I have now given ABC’s Whiskey Cavalier and NBC’s Abby’s 10 and 6 episodes, respectively, and I think it’s fair to say that neither of these series is ever going to ascend beyond mediocrity. They’re neither good nor terrible, and while neither series is worth investing in from the beginning, the cast of both series is good enough to drag me to their inevitable finish lines (both shows have two episodes remaining, and I see little reason to give either a second season).
This is particularly painful in the case of Abby’s, which I’d had high hopes for considering that Michael Schur is an exec producer on the series. It comes from creator Josh Malmuth, however, and while the premise is intriguing — basically Cheers set in an outdoor bar in front of a live audience — the comedy hasn’t been able to break free of its broad, laugh-track trappings. The cast — Neil Flynn, Natalie Morales, and Nelson Franklin — is great, as evidenced by their prior work, but the writing has given us no reason to invest in them. They’re delivering punchlines, but the characters themselves have not evolved beyond their pilot characterizations. There’s no real hook here, either, and while Abby’s is easy enough to watch, there’s no evidence to suggest that it has the capacity to grow into a Parks and Rec or Brooklyn Nine-Nine kind of comedy (as opposed to Bless This Mess on ABC, which has already significantly improved upon its bland pilot). To do so would require that Abby’s take a few risks with its writing, but it seems content to operate as though it’s trying to please network executives instead of an audience, hopping from one joke to the next without any consideration for the characters delivering them.
Likewise, Whiskey Cavalier can occasionally get by on the charms of its cast (Scott Foley, Lauren Cohan, Ana Ortiz, Tyler James Williams, Josh Hopkins), but the show continues to step all over the characters. It reminds me of that Adam Scott and Craig Robinson show a couple of years back, Ghosted, which would have been a great workplace comedy if the show didn’t focus so much on the work. Whiskey Cavalier, meanwhile, might operate better as a half-hour sitcom if it shed the spy missions. There’s good chemistry between the cast when they’re not otherwise preoccupied with shoot-out and fight-sequences, but there’s barely enough time to spend on their interplay because there’s always a vaguely European character to kill. It doesn’t help, either, that there are no stakes involved. After 10 episodes, we know how every episode will end: With the gang back at the bar clinking glasses and celebrating a win.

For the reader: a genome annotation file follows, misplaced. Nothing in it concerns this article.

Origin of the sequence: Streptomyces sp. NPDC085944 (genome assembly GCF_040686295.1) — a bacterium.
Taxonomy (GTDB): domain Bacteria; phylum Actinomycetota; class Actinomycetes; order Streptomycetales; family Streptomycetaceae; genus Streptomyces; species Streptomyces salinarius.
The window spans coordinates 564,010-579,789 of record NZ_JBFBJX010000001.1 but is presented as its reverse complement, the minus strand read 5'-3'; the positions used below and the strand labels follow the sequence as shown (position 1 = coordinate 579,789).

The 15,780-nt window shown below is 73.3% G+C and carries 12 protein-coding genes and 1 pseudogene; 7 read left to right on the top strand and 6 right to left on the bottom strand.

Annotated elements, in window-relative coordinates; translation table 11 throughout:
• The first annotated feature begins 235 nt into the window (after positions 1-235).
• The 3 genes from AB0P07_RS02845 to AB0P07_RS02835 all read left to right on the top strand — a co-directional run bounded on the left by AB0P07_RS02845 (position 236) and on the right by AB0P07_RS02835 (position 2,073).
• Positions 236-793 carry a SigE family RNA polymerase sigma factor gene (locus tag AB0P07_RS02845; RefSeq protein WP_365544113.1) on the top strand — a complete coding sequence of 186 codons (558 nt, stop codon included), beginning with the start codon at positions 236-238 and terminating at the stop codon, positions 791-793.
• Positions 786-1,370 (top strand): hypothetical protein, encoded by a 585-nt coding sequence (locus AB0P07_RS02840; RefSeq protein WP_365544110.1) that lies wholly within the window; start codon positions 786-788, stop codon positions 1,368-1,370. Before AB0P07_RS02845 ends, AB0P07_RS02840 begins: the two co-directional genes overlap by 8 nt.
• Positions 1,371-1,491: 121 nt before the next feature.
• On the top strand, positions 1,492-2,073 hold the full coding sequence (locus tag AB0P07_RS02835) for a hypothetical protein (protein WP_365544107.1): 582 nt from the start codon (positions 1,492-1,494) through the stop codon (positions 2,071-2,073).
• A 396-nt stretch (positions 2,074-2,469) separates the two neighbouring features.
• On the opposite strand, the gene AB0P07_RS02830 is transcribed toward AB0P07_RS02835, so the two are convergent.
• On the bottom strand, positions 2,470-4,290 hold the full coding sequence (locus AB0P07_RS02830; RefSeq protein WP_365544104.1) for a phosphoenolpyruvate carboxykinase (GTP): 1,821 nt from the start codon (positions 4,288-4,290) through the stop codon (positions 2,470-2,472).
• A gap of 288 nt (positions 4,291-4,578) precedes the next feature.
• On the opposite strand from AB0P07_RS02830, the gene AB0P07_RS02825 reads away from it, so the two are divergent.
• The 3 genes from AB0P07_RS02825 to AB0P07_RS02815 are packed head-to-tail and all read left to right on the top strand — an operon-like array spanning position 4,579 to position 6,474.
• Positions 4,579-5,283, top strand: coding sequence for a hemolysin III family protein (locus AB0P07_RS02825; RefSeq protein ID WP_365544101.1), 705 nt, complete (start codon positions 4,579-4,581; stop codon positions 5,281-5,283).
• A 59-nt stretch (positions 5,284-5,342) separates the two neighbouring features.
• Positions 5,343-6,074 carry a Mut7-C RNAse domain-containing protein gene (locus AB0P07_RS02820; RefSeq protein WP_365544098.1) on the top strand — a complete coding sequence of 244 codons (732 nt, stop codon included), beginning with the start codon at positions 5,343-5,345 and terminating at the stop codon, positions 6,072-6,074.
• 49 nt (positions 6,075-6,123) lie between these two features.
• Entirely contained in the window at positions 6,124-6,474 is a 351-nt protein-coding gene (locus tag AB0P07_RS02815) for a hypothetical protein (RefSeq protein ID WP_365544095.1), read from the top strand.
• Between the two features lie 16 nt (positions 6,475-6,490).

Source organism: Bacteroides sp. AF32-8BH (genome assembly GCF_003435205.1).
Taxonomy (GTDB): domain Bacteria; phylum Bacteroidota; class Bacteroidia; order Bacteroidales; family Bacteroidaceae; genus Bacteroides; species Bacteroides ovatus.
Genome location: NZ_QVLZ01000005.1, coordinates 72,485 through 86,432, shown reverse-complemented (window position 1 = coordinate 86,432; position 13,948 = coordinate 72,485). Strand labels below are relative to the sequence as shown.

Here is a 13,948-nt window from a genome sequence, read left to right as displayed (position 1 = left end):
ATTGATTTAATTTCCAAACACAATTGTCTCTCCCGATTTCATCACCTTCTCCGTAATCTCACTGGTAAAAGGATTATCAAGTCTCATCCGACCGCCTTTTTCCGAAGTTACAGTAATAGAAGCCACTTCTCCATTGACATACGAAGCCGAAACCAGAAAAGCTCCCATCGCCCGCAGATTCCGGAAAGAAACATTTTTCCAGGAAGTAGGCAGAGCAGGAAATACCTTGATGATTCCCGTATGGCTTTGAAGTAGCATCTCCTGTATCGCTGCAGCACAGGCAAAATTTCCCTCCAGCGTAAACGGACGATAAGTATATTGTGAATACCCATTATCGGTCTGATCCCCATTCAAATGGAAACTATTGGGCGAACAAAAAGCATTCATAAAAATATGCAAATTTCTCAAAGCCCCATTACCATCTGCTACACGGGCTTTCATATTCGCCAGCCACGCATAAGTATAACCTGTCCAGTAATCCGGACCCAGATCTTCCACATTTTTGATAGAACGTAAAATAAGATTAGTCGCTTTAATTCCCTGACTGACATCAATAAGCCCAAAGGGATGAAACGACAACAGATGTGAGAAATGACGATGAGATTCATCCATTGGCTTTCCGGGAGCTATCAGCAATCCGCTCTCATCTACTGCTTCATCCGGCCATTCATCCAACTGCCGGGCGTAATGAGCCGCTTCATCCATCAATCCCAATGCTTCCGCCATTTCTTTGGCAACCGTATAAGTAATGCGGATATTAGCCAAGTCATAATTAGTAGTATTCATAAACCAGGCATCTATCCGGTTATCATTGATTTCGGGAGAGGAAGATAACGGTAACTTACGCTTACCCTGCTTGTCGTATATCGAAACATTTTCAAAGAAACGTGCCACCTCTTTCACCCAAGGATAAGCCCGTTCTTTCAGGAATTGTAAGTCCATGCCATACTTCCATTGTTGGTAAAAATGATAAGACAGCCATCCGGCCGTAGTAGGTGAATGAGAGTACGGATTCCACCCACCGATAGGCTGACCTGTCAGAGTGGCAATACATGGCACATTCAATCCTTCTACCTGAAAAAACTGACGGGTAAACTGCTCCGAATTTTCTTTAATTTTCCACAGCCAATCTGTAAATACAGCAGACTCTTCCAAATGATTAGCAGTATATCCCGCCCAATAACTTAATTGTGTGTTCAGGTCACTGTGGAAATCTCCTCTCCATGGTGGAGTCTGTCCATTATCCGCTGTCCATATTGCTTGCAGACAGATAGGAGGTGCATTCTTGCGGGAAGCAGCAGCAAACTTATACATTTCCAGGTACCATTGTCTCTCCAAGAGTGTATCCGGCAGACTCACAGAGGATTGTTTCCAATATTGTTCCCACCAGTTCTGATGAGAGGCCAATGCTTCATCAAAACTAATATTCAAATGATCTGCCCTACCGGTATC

Cavalier also has a terrible habit of using exposition to establish emotional characterization. The show is barely even about the spy missions that preoccupy most of the runtime; it’s about how the characters bond, which I know because all they ever talk about is trying to bond or how they’ll never bond, before then bonding. But that’s all it ever is: Talk. Even when there is an occasional authentic moment, the show steps all over it with a bad joke (see e.g., last week’s episode, when a minor character was killed, and the team got all of 45 seconds to grieve before the writers thought, ‘Oh shit. We’re a comedy. Unleash the puns! We don’t want to bum anyone out.”) Whiskey Cavalier is basically the This Means War of television shows: A great cast, but completely empty and soulless.
And it’s a shame with regard to both series because each featured premieres with some potential. Unfortunately, neither has made good on that potential, opting instead to repeatedly remake variations of their bland pilot episodes.